List Of Dutch Monsters (edit)
Ghosts Haunted Locations Aamsveen · Folperd van der Leede · Huis De Griffioen · Pelgrim van der Leede · Solse Gat · Urnenveld · Witte Wievenkuil

Flaming Ghosts

Blauw Dámpke · Dwaallichtjes · Glüenden Gerrit · Hémänneken · Laakmannetje · Pelgrim van der Leede · Schinderhinke · Venrayse Schepenen · Vurige Landmeter · Zwartmakers

Border Ghosts

Dove Waander · Laakmannetje · Venrayse Schepenen · Vurige Landmeter
Unsorted Assepoesters · Barende Vrouwe · Barneman · Beeldwit · Budde · Bornes · Elf-rib · Folperd van der Leede · Ijzeren Veulen · Jager van het Meer · Klopgeest · Ossaert · Spinwijf · Spookuur · Trije Wiif · Vliegende Hollander · Wederganger · Witte Wieven · Zwarte Juffer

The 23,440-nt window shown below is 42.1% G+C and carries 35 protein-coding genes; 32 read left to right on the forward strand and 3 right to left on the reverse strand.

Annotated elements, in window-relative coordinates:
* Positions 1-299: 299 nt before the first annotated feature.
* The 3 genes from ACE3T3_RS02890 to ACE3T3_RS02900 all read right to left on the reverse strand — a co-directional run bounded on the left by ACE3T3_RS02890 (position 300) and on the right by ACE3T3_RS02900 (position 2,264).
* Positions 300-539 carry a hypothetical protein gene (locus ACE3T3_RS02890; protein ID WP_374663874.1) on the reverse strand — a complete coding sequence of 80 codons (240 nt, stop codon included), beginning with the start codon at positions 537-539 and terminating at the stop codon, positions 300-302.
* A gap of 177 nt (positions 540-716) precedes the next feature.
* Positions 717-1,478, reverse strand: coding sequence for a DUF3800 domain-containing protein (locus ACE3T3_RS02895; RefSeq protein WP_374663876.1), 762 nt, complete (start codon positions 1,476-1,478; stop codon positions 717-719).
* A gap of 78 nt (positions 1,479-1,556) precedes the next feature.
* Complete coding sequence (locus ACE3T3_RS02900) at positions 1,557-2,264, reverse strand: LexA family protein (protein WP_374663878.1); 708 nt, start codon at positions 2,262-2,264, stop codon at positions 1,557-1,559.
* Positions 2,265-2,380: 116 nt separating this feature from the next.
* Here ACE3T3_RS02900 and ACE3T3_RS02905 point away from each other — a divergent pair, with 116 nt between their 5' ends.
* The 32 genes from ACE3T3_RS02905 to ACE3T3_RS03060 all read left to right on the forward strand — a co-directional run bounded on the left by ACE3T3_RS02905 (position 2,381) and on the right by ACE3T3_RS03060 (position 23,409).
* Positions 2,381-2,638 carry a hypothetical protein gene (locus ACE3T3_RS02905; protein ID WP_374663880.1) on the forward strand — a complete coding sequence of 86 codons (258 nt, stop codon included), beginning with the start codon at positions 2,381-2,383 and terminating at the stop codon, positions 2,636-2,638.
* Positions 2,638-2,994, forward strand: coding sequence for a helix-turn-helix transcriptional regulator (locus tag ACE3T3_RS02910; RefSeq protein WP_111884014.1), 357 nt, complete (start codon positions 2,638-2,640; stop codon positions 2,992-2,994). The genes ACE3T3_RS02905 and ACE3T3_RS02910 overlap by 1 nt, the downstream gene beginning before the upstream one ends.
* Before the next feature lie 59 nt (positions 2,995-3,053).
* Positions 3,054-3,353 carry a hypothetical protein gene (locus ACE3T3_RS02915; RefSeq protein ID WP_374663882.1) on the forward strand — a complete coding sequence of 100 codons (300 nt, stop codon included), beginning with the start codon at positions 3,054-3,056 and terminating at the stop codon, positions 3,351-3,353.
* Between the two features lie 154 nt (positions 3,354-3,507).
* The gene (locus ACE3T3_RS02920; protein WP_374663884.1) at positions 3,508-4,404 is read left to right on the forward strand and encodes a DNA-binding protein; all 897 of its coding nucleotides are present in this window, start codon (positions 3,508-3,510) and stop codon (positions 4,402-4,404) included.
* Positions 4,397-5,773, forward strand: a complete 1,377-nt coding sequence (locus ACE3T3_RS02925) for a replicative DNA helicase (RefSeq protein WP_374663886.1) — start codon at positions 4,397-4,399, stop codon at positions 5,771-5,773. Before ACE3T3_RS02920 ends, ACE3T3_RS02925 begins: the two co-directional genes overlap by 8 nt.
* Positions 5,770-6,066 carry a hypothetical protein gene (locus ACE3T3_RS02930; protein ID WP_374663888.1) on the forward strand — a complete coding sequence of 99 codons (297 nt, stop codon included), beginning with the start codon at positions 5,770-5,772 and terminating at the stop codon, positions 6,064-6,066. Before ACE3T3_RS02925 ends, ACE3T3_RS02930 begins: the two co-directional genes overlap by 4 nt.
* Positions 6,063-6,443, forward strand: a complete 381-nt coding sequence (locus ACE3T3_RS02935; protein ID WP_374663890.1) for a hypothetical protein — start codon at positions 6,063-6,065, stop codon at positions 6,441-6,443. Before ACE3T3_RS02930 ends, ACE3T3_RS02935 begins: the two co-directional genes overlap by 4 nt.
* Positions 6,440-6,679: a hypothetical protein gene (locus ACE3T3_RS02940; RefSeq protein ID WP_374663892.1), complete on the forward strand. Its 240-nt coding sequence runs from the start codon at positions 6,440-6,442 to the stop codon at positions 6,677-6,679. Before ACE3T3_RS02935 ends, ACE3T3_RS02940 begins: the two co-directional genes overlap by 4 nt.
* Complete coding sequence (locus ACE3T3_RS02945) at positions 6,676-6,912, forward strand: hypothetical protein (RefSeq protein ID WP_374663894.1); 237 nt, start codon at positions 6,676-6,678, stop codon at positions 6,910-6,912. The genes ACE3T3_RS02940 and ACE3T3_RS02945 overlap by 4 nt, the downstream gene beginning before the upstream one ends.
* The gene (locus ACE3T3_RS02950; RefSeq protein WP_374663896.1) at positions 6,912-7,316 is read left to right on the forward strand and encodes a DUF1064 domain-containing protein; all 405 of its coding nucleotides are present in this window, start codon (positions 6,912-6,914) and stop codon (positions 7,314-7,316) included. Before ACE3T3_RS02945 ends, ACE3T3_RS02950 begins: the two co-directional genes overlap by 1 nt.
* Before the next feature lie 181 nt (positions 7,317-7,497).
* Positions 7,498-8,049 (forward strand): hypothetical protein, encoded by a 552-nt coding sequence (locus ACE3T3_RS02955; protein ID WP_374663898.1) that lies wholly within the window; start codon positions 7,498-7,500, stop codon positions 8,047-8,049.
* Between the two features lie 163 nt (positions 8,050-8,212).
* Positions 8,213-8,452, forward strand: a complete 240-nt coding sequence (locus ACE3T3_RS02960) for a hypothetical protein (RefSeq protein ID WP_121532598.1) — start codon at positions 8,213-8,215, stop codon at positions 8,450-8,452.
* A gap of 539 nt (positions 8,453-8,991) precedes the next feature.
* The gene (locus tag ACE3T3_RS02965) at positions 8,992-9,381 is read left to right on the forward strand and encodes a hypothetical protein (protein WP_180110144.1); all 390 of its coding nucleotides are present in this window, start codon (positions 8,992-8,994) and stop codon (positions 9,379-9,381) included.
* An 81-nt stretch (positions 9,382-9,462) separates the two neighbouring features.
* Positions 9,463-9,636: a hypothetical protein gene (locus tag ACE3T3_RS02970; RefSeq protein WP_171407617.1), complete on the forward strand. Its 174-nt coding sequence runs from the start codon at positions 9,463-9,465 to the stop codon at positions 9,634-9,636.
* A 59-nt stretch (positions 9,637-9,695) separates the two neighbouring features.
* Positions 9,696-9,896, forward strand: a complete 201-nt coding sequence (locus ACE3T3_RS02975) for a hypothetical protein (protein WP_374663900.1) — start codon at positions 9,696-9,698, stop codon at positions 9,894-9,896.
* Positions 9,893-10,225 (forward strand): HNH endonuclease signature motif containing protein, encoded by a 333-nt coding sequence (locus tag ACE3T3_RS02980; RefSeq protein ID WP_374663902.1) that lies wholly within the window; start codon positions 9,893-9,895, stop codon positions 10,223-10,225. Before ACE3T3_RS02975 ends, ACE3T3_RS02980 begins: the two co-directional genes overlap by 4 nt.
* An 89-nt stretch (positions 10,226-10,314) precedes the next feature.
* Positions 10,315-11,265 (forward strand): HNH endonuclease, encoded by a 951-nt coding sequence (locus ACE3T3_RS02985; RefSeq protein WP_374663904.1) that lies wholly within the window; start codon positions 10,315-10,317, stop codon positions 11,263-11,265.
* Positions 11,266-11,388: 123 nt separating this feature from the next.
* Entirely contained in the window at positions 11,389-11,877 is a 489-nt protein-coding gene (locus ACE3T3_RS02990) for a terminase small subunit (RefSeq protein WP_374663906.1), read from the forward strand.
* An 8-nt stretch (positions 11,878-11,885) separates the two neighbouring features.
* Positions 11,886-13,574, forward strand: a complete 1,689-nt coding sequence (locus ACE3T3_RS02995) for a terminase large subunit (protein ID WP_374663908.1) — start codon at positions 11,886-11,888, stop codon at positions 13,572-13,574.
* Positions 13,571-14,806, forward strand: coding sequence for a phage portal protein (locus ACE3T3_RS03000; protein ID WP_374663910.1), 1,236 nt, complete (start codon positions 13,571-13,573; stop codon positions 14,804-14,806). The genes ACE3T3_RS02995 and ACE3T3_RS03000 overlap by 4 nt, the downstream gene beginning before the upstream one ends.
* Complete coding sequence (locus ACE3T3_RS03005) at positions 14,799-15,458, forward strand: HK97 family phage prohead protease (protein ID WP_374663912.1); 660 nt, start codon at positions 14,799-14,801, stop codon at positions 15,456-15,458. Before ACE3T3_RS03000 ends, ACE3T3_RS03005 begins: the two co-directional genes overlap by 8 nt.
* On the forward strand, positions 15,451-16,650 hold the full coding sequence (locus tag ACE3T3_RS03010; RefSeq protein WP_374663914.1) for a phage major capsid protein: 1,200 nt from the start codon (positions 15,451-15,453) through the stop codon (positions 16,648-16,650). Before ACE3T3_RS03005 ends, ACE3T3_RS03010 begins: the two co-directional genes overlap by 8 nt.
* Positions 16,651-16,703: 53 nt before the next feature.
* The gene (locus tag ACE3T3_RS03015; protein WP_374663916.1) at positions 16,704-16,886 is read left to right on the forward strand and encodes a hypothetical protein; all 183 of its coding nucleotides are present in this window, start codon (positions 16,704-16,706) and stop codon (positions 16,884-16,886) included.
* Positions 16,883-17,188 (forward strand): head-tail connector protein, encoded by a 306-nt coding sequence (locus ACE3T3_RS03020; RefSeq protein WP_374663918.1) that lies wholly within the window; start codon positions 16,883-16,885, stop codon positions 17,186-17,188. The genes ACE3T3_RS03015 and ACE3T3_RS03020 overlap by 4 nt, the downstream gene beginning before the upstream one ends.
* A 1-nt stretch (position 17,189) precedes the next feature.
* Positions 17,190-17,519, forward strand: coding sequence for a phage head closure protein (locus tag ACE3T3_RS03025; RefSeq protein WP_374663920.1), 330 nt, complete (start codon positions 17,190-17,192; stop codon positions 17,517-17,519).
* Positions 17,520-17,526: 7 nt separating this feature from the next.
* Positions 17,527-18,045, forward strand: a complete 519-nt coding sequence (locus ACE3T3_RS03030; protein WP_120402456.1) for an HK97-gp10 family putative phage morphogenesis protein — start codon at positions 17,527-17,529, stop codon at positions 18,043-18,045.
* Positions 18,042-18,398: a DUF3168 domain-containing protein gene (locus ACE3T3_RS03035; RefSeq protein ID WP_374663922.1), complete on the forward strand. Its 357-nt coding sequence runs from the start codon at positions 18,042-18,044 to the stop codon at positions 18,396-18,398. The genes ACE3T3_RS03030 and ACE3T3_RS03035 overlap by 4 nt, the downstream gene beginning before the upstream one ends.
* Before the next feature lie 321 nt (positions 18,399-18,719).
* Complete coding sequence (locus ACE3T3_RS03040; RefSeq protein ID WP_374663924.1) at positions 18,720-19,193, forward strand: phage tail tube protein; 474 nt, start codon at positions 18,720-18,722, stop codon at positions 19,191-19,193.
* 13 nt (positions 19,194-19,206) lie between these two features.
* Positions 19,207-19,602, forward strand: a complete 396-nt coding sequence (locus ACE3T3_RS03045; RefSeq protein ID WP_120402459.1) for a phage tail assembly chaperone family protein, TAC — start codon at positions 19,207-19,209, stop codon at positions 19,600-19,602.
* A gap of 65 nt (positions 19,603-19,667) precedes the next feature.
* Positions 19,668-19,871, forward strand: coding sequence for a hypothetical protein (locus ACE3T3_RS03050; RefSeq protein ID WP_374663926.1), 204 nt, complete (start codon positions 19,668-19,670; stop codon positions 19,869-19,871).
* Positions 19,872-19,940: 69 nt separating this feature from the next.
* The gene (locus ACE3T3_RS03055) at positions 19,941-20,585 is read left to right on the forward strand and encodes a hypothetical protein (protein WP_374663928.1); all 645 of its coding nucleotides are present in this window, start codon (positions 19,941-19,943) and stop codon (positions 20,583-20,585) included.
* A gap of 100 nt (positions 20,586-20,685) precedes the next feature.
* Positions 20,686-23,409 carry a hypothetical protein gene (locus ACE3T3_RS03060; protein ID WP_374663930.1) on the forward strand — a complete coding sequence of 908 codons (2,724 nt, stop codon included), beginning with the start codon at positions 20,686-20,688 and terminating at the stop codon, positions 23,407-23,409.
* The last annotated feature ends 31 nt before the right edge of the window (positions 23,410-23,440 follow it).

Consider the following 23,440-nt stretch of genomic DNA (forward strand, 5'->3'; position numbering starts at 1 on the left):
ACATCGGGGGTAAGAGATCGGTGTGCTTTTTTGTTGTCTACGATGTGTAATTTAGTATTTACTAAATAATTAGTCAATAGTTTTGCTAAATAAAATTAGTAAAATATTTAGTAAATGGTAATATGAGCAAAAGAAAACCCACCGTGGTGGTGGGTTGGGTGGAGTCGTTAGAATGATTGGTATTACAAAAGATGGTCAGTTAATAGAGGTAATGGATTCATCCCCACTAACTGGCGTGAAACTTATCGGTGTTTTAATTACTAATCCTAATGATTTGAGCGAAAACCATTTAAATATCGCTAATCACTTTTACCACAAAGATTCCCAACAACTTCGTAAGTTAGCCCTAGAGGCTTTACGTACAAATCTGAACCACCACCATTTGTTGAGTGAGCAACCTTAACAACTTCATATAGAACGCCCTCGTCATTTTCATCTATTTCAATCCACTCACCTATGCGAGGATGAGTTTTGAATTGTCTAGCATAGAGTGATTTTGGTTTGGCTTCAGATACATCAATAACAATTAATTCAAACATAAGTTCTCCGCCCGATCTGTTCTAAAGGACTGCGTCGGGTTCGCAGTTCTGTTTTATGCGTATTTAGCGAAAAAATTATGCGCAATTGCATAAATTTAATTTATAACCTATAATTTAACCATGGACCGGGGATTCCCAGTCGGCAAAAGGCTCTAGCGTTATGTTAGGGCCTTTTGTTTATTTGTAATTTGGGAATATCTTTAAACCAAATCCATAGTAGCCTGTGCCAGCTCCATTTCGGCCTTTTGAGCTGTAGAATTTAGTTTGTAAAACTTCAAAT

Child Terrors Bietebauw · Bloedkoets · Bloedpater · Boeman · Boezehappert · Bornes · Bullebak · Duivel · Elf-rib · Griet Met De Lange Armen · Haarhand · Heintje Faar · Heintje Pik · Ijzeren Veulen · Kladdegat · Loekenbeer · Lorrenboer · Man Met De Haak · Nikker · Pikkepoot · Roggemoeder · Sint Nicolaas · Spinwijf · Takkenman · Tongesnaier · Waterwolf · Zwarte Piet
Hellhounds Belleman · Börries · Den Dier · Elf-rib · Flodder · Kardoes · Kladdegat · Kludde · Korenwolf · Loeder · Nikker · Ossaert · Schuimert · Stoep · Stommelstaart · Waterwolf · Weerwolven
Witches Alruin · Bloedende Wind · Danskring · Heggemoeder · Nachtmerries · Olde Marolde · Tante Cor · Trije Wiif · Varende Vrouwen · Wanne Thekla · Weerwolven · Witte Wieven · Witte Wievenkuil